The last time Talia Hyatt saw Dawnn Jaffier alive they were walking down Blue Hill Avenue to catch the end of J’ouvert, a predawn festival that kicks off Boston’s Caribbean Day parade. Both women had planned to wear flamboyant costumes — Jaffier’s was a jeweled number festooned with blue-and-yellow feathers — for the annual celebration of West Indian culture.
Then Hyatt heard gunshots. When she looked behind her, she saw Jaffier lying on the street, bleeding from the head. Hyatt ran to her, knelt by her side, and cradled her friend’s head in her arms.
“Stay with us. Stay with us,’’ she pleaded.
Hyatt, a 27-year-old accountant, wept as she recalled the scene on the witness stand Monday, the opening day of the murder trial of the two men accused of killing Jaffier, a 26-year-old youth worker. Jaffier’s slaying, on Aug. 23, 2014, shocked and angered those who knew her as a bright and caring mentor, daughter, and friend.
Prosecutors allege Jaffier was killed by two rivals, Keith Williams, 21, and Wesson Colas, 25, who were engaged in a testosterone-fueled beef to determine which one was the “alpha male’’ after they, along with their crews, exchanged icy stares in a convenience store on Blue Hill Avenue.
Assistant District Attorney Mark Lee said Williams fired the .357 Magnum that killed Jaffier and that, while Colas never fired his gun, he is legally responsible for Jaffier’s death because he drew first and instigated the gun battle that caused it.
Both men have been charged with first-degree murder and are being tried together in Suffolk Superior Court, where they sat just a few feet apart at the defense table.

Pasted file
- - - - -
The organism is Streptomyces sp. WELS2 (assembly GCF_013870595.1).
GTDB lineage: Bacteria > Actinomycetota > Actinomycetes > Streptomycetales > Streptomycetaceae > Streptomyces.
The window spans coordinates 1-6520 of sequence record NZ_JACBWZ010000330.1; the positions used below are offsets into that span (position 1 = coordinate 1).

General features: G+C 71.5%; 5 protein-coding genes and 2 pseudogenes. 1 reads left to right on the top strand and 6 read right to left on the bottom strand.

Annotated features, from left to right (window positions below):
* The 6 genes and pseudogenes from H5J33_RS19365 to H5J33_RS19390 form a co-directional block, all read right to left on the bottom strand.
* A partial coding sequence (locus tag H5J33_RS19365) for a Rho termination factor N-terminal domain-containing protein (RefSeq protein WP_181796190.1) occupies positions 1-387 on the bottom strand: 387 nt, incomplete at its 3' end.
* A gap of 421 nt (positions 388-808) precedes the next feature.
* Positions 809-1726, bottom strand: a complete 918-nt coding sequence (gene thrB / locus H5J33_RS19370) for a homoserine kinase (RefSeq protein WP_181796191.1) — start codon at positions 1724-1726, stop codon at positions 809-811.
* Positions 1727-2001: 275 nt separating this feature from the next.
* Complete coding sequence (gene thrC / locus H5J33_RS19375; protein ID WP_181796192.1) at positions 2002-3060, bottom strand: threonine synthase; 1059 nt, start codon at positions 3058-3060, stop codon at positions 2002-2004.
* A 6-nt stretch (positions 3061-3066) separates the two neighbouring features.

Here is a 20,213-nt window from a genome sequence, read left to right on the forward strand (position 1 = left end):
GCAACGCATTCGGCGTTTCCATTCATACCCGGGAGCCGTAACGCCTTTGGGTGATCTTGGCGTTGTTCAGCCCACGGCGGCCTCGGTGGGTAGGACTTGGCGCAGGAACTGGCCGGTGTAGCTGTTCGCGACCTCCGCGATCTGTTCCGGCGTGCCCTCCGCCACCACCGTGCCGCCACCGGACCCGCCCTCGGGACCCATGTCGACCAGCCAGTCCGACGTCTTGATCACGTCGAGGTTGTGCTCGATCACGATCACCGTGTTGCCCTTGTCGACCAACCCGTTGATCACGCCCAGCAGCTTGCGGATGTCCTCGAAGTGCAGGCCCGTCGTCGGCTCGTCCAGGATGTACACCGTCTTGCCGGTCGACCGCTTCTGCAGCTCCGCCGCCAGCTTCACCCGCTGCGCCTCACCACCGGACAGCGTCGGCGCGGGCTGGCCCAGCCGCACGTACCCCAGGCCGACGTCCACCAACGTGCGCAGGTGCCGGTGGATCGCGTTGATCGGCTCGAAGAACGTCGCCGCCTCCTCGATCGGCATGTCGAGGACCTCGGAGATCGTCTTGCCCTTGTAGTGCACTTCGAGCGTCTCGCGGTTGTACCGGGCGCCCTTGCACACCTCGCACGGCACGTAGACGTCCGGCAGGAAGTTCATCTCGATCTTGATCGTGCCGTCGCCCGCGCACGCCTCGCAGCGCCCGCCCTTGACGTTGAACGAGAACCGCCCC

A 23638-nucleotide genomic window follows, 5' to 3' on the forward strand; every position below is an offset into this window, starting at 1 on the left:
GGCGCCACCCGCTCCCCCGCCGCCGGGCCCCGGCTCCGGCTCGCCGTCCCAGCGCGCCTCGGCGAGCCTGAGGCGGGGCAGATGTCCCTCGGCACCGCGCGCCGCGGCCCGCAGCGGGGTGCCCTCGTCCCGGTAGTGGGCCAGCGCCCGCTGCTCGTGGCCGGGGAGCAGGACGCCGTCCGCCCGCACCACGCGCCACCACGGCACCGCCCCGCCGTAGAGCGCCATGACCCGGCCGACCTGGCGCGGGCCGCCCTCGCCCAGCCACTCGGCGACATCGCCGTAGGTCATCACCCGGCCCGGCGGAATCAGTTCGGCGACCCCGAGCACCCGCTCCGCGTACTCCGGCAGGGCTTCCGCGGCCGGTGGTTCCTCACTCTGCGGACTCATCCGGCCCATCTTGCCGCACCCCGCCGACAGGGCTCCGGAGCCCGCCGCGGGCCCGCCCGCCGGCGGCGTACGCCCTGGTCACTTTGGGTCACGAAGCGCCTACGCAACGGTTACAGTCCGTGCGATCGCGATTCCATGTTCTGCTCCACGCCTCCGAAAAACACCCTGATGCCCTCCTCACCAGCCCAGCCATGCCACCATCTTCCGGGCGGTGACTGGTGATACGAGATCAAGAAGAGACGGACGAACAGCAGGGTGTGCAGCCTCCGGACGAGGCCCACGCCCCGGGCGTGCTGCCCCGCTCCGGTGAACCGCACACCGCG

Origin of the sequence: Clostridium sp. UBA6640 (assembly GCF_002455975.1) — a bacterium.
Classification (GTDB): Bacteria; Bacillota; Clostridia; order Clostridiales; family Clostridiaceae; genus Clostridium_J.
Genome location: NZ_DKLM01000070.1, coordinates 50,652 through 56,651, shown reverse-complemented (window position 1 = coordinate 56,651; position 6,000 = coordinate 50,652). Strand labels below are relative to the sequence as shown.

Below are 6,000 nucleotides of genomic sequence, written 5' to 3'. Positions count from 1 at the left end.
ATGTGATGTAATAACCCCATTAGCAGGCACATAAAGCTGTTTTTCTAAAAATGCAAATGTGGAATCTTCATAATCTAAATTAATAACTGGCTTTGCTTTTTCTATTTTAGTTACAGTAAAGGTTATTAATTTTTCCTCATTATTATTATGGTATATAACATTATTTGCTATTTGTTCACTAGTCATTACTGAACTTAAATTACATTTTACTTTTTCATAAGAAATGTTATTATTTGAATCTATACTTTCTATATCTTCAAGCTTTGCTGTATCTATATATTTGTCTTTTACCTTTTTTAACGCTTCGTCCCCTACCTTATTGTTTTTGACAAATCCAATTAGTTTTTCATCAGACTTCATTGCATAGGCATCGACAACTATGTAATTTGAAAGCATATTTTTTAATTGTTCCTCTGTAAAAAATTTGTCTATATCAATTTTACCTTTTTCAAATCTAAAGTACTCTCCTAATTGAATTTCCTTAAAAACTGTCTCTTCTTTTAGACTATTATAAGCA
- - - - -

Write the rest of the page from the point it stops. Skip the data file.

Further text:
“On that day, Mr. Colas and Mr. Williams were sworn enemies,’’ Lee said in his opening statement to the jury. “They entered into an agreement. They may not have known it at the time, but that agreement was, ‘We’re going to hurt each other.’ And that agreement ended up in the death of one young woman and an injury to another.’’ Lealah Fulton, who was sitting with her friends a few blocks away that day, was hit in the leg.
If Jaffier had been standing a few inches in another direction or had bent down to pick up a coin, she would be alive today, Lee said. He likened her slaying to the death of Milena del Valle, who was fatally crushed when the ceiling of a Big Dig tunnel collapsed on her car as she drove to the airport in July 2006.
Both deaths, Lee said, show “how cruel fate can be.’’
Lee said that although no one saw Williams fire his gun, gunpowder residue was found on Williams’s hand and shirt, and a woman watching from her third-floor window saw Williams running down the side street where his gun was later found, stashed beneath a porch.
John Galvin, Williams’s lawyer, said no witnesses saw Williams on Blue Hill Avenue on the day of the killing, even though Williams was wearing bright orange sneakers and a distinctive “Ninja Turtles’’ T-shirt. Galvin also said that only one particle of gunpowder residue was found on Williams’s shirt and hand, a minuscule amount that is considered a negative test result under FBI and State Police standards.
“The Commonwealth is making a stretch to tie Williams to this shooting,’’ Galvin told the jury.
Peter Marano, Colas’s attorney, said police never recovered the gun his client is alleged to have pulled because Colas didn’t have a gun. He said Colas was on his way to work when he stopped into the convenience store and that he didn’t have any beef with Williams.
“This man is not guilty,’’ Marano said. “This man, but for the grace of God, could be a victim.’’
On the witness stand, Ian Jaffier, Dawnn Jaffier’s father, spoke softly as he recalled the last time he saw his daughter.
It was the day before the Caribbean Day festival, he said, and he and his son, Ian Jr., were outside their home in Brighton, when Dawnn drove by in the van she used to shuttle children to and from the West End House, the youth-development agency where she worked. “She was always the busiest bee ever,’’ Ian Jaffier said.
Dawnn, he said, stopped the van to gently rib her brother, a college student with a basketball scholarship, about his broken arm.
“What are you gonna do now, baller?’’ she said. Then she had to get back to work. “I gave her a hug and my son gave her a hug,’’ Ian Jaffier Sr. said, “and the next day she was shot.’’
Michael Levenson can be reached at email@example.com. Follow him on Twitter @mlevenson.